Anton Shammas’ short and luminous essay, published on Critical Inquiry, touches on the possibilities (or impossibilites) of pain, and our ability to hear the pain of another. It opens:
What I would like to do in the following diptych is to look at two different, seemingly unrelated Arabic texts, and at the ways in which these texts were translated, if at all. So, in essence, I’ll be discussing translation—its possibilities and impossibilities (mainly the latter), its violence that is not always identified or acknowledged, and the ruptures it creates within and in-between languages. In particular, I’ll be looking at one form of translation, moving between Arabic and Hebrew, the core of my own disastrous bilingualism, and the two mutually exclusive languages of the Middle East, vis-à-vis English, a language which could be described, gently, as one of the languages of the ex-colonizers of the Middle East, though the “ex” in this case is a very dubious prefix. Roman Jakobson has defined the form of translation I’m interested in as “intersemiotic translation”—or transmutation, “an interpretation of verbal signs by means of signs of nonverbal sign systems.” Or, vice versa—the interpretation of nonverbal signs by means of verbal signs.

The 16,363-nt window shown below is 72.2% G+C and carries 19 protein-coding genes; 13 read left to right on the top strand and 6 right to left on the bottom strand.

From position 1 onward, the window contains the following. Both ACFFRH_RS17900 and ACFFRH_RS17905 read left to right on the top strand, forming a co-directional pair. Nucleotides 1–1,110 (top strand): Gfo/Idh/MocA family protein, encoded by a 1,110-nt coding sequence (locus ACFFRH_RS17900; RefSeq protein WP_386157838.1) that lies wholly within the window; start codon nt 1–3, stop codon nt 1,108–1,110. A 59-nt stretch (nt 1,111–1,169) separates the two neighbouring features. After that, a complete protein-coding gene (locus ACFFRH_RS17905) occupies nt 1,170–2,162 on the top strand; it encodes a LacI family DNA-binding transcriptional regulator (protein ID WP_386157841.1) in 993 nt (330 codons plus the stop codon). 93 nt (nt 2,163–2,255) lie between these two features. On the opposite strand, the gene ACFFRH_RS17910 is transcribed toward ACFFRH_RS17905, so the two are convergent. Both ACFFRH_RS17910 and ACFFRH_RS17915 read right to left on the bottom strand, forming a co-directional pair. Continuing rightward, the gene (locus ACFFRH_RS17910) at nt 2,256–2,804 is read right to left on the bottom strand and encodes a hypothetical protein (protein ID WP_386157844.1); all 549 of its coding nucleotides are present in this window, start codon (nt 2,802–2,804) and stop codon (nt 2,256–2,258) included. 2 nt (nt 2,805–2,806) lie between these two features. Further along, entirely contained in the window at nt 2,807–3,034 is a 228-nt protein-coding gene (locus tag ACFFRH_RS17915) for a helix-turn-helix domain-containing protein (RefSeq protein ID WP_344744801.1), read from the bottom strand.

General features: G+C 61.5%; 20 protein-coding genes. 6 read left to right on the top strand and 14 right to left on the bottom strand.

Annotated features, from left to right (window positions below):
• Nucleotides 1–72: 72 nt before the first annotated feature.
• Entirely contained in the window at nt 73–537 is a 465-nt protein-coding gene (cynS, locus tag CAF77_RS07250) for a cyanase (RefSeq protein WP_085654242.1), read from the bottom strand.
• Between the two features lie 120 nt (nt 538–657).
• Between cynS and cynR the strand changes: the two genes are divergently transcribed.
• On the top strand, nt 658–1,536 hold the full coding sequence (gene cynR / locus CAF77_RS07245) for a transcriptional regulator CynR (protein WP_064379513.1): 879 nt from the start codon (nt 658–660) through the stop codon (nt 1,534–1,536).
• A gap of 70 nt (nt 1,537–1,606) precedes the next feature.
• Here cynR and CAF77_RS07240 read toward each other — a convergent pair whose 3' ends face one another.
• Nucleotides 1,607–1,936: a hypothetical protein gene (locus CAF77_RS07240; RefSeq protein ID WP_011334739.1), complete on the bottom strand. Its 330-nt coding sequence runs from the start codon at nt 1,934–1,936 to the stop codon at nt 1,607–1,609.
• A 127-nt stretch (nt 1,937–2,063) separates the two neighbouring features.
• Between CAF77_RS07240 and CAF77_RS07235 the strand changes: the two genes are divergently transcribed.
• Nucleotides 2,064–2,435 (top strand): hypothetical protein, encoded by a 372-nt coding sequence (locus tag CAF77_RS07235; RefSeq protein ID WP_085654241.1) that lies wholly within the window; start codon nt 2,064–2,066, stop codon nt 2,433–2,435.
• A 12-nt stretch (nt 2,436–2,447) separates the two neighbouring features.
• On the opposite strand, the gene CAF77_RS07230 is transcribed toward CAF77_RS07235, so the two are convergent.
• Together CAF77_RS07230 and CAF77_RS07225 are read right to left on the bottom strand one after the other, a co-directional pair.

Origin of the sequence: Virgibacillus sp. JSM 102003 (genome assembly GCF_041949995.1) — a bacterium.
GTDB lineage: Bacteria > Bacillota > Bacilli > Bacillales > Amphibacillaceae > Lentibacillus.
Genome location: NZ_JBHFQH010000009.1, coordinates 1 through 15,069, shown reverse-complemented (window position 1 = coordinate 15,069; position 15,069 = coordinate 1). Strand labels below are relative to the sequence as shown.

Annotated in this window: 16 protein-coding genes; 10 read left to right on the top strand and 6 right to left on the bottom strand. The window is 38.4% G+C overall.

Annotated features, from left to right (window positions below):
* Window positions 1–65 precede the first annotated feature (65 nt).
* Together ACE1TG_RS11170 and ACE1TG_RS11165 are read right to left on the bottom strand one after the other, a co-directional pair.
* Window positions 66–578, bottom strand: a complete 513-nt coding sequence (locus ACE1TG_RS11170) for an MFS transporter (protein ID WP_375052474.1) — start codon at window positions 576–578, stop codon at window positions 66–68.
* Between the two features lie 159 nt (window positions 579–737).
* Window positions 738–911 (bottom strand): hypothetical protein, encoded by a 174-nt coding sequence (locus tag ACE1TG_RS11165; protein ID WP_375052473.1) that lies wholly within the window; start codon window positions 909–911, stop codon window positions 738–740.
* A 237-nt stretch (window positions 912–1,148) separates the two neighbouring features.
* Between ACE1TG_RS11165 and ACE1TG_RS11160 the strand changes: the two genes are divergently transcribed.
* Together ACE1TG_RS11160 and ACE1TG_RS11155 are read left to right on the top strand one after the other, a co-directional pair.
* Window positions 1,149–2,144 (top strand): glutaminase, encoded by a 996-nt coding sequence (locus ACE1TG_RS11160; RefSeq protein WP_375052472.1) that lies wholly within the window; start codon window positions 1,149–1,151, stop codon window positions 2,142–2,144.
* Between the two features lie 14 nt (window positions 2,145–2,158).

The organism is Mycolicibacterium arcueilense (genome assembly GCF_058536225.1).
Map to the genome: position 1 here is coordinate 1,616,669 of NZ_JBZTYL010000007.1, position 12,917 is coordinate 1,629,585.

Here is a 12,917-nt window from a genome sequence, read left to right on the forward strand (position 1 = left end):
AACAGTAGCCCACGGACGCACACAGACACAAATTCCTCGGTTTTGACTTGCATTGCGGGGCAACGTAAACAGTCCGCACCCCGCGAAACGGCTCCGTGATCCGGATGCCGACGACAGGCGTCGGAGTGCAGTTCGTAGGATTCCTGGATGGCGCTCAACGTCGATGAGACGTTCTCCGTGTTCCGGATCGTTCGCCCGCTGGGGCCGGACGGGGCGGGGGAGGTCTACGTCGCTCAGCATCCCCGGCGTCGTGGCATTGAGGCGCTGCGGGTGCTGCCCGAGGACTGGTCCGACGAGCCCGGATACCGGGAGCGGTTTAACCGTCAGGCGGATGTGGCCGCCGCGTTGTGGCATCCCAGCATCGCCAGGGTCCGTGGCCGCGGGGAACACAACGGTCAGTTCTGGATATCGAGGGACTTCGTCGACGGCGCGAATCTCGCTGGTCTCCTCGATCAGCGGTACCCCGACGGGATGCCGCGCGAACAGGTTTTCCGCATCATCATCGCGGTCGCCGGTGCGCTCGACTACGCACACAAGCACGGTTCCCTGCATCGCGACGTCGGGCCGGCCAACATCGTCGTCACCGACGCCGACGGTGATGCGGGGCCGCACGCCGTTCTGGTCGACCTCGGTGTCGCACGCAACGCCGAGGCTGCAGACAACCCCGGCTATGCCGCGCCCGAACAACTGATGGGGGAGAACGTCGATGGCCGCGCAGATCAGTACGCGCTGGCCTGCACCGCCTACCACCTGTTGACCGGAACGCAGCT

Bearing that in mind, I’ll be looking at the testimony, one out of hundreds of other testimonies, of a Palestinian prisoner, written during the first Intifada (which lasted between late 1987 and 1991), and its translation into Hebrew and English by the Israeli Human Rights organization B’Tselem in one of their outstanding publications from 1991. And then I’ll move on, reluctantly if I may add, to my own translations from Arabic into Hebrew of the selected poetry of the very refined Palestinian poet Taha Muhammad Ali, who was born in Saffuriyya near Nazareth in 1931, became a refugee in his own country in 1948, published his first poem at age forty, and passed away at age eighty in 2011. You may be familiar with his poetry through the excellent translation into English by Peter Cole and others, in So What, which was published in 2006. And I’ll be quoting from this book, from the English version of Muhammad Ali’s poetry, while discussing my own translation of his poems into Hebrew that also came out in 2006.
Is it possible to hear the pain of torture translated from Arabic into Hebrew? Should Shammas have translated the pain of the poet Taha Muhammad Ali? He says he doesn’t know.
But I do know, deep inside, that the act of translating Taha Muhammad Ali into Hebrew was, for me, a kind of prayer, for me who never prays, because prayer is a one-way message, and those who pray don’t expect to hear answers to their supplications, but they go on.